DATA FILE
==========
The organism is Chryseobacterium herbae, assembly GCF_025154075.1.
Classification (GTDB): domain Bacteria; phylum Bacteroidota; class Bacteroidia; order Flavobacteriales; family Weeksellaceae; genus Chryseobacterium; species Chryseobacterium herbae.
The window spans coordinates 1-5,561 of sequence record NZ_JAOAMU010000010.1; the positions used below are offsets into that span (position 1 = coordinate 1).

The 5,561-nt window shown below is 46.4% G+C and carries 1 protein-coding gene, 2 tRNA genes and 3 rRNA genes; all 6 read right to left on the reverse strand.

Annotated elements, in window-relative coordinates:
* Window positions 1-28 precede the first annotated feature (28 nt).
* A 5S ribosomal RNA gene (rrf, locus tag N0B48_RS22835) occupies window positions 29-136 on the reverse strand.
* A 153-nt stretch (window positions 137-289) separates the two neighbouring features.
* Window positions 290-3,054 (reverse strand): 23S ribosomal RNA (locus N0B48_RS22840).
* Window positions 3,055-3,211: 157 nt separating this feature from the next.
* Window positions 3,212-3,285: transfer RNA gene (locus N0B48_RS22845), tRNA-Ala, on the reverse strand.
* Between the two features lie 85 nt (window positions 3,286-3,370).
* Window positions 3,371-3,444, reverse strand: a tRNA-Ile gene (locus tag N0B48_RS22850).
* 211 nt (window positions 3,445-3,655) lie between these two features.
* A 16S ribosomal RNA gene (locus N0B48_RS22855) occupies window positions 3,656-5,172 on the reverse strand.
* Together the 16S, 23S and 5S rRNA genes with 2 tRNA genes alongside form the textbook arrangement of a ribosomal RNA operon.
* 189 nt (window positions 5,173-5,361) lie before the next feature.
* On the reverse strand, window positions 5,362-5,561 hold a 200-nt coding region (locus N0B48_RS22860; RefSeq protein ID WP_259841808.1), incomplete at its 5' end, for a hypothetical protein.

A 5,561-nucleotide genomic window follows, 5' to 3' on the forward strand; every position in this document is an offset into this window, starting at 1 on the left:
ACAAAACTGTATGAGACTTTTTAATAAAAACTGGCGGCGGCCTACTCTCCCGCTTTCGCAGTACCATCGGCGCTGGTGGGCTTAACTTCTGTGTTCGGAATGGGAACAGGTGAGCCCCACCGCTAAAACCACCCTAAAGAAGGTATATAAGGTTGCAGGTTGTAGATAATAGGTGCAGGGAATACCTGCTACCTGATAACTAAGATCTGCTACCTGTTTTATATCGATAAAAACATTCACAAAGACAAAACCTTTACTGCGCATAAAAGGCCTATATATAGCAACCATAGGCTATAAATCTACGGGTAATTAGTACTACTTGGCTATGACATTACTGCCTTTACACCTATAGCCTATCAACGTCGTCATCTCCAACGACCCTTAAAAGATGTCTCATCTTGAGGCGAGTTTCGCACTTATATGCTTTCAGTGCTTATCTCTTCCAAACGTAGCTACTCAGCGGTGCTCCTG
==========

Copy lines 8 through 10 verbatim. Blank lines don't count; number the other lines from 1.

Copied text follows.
* A 153-nt stretch (window positions 137-289) separates the two neighbouring features.
* Window positions 290-3,054 (reverse strand): 23S ribosomal RNA (locus N0B48_RS22840).
* Window positions 3,055-3,211: 157 nt separating this feature from the next.